Our fate lies not in our stars but in our feet, argues this self-help manifesto.

Nestoiter’s unpredictable treatise flutters off in many directions but returns to his unconventional theory that the neurological challenge of bipedal balancing drove human brain evolution, and that the environment surrounding the feet, our primary balancing appendages, decisively influences the psyche. Unfortunately, paved surfaces and comfortable shoes make our balancing faculties atrophy and sever our podiatric connection to reality, causing emotional and spiritual distress. (Stable, high-grip shoes “utterly obliterate the information your soles are relaying to your soul,” he warns, but tottering on high heels provides a balancing workout that helps women “stay sharp, witty, alert and perceptive.”) Nestoiter interrupts his off-the-wall analysis of the mind-foot problem with bizarre digressions on everything from mass extinctions to the link between flatulence and obesity (“do not hold gas for more than thirty minutes, or you will never be thin again”), while an appendix offers random tips on alleviating dandruff, estimating the diameter of your small intestine and warding off evil spirits with salt. Interspersed are unctuous sales pitches for his “Balance Professor,” a balance-pipe that provides a “true therapeutic, deep-tissue foot massage” along with a soothing brain tune-up. Nestoiter’s opus reads like a parody of an autodidact’s nutty theory of everything, though he seems to mean it seriously. His ideas are exhaustively though ineptly reasoned out in an earnest, conversational style that seems lucid until you stop to think about his arguments, but the book bogs down under slabs of amateur scholarship and mathematical calculations and grows repetitious as he circles back to his obsessions. He allows that the material is “a little tedious” but insists that readers “not skip pages” lest they misunderstand his unconventional conclusions. Nestoiter’s eccentric ideas actually get harder to follow the less of it one skips, but at times his Yogi Berra-esque pronouncements—“Time is nature’s way of keeping everything from happening all at once”—attain an accidental profundity. Nestoiter’s grab bag provides some unusual food for thought, though it can be a little hard to swallow.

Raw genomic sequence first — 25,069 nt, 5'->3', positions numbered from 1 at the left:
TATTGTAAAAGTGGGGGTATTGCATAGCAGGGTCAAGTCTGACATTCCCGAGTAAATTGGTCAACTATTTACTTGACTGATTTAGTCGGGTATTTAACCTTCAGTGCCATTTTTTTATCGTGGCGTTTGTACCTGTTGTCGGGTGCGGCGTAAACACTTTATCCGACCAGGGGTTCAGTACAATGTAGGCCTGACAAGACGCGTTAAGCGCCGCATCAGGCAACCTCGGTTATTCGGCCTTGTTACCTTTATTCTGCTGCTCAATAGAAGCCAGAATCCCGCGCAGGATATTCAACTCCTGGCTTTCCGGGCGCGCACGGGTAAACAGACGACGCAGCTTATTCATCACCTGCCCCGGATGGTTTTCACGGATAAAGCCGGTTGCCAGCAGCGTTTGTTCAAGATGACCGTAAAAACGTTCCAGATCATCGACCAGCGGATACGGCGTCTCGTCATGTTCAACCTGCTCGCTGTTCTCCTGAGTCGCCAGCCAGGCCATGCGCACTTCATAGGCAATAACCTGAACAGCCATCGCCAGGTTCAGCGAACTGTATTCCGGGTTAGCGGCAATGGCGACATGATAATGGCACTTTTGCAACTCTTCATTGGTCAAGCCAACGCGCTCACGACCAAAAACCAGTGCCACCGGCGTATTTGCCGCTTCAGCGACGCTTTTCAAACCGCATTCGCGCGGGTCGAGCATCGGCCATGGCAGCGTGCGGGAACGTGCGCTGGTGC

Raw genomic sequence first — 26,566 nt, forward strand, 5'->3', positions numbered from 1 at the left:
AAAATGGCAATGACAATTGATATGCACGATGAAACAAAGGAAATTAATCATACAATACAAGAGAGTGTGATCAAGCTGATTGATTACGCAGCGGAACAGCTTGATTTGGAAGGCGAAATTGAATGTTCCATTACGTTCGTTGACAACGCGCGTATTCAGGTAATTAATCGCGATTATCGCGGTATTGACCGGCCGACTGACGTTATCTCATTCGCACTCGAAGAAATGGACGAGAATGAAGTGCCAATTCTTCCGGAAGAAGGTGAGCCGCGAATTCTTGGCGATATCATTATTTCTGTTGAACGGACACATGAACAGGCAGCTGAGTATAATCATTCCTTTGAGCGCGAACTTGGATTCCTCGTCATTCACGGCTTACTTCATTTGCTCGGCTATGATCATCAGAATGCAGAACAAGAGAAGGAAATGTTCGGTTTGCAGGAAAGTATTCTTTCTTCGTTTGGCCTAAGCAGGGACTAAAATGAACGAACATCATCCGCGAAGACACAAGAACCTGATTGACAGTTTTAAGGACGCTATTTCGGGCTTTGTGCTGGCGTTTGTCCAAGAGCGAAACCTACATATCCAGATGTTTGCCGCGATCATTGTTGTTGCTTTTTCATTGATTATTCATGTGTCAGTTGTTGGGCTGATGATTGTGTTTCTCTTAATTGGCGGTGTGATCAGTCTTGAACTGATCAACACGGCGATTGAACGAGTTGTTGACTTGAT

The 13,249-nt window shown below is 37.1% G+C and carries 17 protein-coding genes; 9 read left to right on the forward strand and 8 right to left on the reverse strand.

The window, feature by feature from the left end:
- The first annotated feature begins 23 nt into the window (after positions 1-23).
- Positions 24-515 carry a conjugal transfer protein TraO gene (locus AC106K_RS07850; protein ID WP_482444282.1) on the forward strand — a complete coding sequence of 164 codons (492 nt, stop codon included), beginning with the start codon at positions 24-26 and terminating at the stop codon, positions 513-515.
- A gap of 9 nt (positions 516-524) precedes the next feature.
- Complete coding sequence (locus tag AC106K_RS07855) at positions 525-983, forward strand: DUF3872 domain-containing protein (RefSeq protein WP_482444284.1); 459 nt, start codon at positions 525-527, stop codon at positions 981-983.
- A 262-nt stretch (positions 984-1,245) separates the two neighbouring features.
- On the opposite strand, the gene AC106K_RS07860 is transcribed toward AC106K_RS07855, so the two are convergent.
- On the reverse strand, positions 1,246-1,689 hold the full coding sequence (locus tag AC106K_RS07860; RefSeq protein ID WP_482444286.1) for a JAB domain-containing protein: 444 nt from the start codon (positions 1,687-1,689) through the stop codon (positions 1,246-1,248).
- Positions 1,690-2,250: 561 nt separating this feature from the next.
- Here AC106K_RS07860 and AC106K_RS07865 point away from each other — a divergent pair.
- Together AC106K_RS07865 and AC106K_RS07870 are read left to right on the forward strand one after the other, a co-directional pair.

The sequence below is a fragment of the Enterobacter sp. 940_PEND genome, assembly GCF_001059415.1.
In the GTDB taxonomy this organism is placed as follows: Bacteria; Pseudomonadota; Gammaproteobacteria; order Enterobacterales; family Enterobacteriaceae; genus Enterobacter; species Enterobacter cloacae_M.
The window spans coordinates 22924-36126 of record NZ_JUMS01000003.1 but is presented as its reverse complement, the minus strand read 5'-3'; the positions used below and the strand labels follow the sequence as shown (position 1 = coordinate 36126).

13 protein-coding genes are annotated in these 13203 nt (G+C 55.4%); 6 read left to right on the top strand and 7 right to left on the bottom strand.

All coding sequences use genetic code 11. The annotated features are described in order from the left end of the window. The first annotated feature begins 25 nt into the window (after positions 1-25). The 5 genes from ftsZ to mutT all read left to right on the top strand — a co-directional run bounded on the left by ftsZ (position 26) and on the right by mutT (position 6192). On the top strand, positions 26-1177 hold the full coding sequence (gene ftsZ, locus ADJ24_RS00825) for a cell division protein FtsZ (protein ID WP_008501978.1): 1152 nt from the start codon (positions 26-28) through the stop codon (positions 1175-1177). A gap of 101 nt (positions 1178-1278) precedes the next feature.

Pub Date: Dec. 22, 2011

ISBN: 978-1468010213

Page Count: 354

Publisher: CreateSpace

Review Posted Online: Jan. 25, 2012

Kirkus Reviews Issue: March 15, 2012

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Doyle offers another lucid, inspiring chronicle of female empowerment and the rewards of self-awareness and renewal.

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More life reflections from the bestselling author on themes of societal captivity and the catharsis of personal freedom.